Apple has confirmed that iOS 7 exists and will radically update the user interface. Everything has been redesigned, from the layout and icons of the core applications to even the typography. It also adds parallex when you move the phone around.
The most obvious change is the removal of the felt and wood – the skeumorphic design promoted by Jony Ive’s predecessor on iOS, Scott Forstall. Notification Center becomes translucent and now accessible from the homescreen (which also gets a slight redesign), while all the apps get a new, consistent design.
There is also some new features – including Control Center, allowing you to access your apps, settings, brightness and media controls through a screen gesture (instead of the double tapping the home button). All apps now support multitasking, and will update the app automatically from a push notification.
Safari has a new full-screen look and smart search bar. There is a new tabs view, parental controls and support for iCloud Keychain – which stores your passwords and credit card information. Air Drop lets you share files easily via peer-to-peer Wi-Fi, so you don’t have to bump your phones through NFC. Photos now sorts your phones based on “moments” – extracted from the metadata of the photos; while the camera now adds filters (essentially, it’s Instagram made by Apple).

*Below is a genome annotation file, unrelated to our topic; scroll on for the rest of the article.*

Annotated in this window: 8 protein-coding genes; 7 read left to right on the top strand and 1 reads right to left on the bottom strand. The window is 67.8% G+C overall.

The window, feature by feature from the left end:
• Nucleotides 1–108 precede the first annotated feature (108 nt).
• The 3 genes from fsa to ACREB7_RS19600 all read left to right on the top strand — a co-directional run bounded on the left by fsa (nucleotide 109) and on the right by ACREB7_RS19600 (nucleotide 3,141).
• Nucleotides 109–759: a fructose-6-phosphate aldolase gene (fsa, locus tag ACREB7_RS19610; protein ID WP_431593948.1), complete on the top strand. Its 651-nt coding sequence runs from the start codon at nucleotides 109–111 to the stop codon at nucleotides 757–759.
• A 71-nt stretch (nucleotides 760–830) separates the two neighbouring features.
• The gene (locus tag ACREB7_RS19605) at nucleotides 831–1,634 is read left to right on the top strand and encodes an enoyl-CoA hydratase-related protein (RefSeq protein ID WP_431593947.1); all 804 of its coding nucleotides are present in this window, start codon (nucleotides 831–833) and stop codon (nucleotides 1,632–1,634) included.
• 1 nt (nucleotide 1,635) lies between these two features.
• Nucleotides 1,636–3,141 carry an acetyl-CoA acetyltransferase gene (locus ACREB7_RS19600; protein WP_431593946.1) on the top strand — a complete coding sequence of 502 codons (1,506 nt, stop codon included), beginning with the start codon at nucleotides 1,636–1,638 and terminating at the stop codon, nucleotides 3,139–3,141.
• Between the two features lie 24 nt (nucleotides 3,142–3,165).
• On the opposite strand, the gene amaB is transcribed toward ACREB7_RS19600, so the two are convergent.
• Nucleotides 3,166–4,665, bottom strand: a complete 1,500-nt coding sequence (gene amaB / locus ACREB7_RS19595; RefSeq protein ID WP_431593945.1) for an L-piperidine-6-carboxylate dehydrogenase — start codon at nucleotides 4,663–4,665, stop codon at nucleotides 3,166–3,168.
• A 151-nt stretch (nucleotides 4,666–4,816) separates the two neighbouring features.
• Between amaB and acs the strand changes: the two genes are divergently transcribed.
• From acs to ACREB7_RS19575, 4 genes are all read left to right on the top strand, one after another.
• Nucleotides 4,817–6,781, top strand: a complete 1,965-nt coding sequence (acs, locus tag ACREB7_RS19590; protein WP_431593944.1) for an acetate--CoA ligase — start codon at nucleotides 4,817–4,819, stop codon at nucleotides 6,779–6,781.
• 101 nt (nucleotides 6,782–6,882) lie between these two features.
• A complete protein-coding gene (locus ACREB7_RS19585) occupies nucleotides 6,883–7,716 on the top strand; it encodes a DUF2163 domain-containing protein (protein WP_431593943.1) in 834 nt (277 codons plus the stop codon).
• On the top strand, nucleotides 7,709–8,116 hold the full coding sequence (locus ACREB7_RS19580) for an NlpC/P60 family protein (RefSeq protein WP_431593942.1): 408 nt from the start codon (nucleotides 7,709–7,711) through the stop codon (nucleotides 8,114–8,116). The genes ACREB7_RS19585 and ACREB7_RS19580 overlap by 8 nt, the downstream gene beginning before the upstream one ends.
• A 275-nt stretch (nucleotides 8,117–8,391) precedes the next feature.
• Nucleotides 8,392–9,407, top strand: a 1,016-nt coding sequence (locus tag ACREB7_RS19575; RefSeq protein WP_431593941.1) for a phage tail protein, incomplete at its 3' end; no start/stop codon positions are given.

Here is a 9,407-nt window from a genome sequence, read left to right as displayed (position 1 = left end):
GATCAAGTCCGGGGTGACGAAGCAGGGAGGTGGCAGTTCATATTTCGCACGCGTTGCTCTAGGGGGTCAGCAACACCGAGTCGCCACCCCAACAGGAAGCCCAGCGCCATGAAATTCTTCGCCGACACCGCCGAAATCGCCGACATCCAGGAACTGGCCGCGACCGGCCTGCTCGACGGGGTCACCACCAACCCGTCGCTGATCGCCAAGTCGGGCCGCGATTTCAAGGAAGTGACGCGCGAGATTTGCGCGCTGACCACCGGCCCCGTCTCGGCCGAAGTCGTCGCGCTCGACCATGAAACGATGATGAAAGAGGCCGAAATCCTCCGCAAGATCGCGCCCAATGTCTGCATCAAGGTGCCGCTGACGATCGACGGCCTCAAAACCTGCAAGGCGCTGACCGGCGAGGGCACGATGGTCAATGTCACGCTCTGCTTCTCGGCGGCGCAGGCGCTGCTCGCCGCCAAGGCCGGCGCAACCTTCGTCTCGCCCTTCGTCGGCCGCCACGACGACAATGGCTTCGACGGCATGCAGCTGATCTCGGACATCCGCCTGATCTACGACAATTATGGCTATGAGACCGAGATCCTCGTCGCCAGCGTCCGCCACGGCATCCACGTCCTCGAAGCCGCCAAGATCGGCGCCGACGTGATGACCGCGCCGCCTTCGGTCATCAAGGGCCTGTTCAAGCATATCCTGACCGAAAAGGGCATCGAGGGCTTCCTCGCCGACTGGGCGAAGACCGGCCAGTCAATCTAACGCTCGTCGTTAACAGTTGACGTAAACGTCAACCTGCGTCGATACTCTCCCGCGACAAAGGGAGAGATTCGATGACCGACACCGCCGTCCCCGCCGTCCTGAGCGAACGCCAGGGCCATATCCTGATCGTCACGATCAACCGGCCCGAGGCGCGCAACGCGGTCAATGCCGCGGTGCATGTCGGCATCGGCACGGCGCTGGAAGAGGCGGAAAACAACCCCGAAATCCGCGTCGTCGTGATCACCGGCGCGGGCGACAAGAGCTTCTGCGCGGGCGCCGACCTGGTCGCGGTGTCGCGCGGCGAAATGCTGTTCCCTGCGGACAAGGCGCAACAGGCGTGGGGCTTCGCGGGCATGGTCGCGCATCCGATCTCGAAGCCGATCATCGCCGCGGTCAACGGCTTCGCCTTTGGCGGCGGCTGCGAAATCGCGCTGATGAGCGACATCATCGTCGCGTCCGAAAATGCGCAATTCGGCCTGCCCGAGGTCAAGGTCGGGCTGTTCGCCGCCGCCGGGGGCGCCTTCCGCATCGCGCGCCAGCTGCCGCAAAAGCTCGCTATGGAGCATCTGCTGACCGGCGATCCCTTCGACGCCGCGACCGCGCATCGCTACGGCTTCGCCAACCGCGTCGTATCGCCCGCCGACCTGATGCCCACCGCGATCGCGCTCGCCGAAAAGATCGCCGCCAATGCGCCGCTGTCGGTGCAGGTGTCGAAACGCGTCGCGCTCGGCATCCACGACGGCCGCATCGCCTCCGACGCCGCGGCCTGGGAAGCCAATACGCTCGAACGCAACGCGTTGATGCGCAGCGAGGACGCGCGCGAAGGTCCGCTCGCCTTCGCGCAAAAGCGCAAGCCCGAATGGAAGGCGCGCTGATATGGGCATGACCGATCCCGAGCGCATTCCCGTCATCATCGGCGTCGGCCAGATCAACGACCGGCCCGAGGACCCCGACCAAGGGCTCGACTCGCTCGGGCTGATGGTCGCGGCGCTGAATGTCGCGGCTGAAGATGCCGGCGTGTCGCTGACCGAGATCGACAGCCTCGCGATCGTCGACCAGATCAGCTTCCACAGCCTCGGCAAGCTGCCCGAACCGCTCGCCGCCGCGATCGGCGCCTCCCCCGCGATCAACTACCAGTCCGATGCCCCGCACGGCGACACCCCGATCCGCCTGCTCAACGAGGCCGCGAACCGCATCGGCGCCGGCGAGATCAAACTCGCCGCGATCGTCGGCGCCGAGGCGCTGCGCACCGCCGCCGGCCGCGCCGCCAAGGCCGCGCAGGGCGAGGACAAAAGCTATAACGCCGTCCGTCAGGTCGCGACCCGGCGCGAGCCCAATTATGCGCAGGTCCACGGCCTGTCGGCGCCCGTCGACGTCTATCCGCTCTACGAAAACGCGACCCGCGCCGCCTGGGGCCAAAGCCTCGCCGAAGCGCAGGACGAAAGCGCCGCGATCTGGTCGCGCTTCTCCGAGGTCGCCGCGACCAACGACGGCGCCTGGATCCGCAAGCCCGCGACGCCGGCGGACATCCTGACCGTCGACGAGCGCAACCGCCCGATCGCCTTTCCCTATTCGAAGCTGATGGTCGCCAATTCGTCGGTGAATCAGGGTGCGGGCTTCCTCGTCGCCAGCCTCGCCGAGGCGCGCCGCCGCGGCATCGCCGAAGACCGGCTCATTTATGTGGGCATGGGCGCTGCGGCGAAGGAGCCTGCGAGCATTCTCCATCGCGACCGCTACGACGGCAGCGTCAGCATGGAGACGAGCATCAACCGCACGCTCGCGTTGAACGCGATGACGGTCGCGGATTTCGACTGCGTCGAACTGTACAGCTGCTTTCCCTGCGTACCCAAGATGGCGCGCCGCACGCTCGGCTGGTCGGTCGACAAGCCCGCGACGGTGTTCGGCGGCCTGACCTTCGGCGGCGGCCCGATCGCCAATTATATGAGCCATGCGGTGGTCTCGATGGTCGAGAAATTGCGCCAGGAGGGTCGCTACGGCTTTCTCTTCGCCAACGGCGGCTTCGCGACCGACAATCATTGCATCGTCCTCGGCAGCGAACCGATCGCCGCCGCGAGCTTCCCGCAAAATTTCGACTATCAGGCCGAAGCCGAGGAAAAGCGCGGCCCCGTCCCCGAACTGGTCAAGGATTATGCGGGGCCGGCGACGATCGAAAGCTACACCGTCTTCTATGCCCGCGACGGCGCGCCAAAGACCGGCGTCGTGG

Siri gets new voices, and you can now choose between male and female. It has integrated more services, such as Twitter and Wikipedia. There is even web searching from Bing – yes, you heard that right. Bing.
“iOS in the Car” integrates iOS in the car, allowing you to look at Maps and communicate with Siri. With “Apps Near Me”, it will let you discover new apps based on location – so you can download a Paris guide when you’re in Paris. The App Store will also let you update your apps automatically; and FaceTime will now let you have audio-only calls.
There is also a brand new security feature called Activation Lock. Thieves will not be able to use your phone unless they have access to your iCloud credentials, even if they have wiped the phone or disable the feature.
The style obviously has design cues from Android and Windows Phone. For me, it is more closer towards Windows Phone in terms of design – though of course with differences. Microsoft’s Metro simplicity is because of the typography; while Apple is based on colours and layers. But not everyone is happy with the design – the application icons are horrible. In particular, Safari is like a clip-art compass.
It is coming in the fall, with developers getting access to it today. It will be available on the iPhone 4 and above, iPad 2 and above, iPad mini and the fifth-generation iPod touch.
So all you fourth-gen iPod touch users, like myself, are now deadpooled. Great. Thanks Apple, despite having similar hardware as the iPhone 4.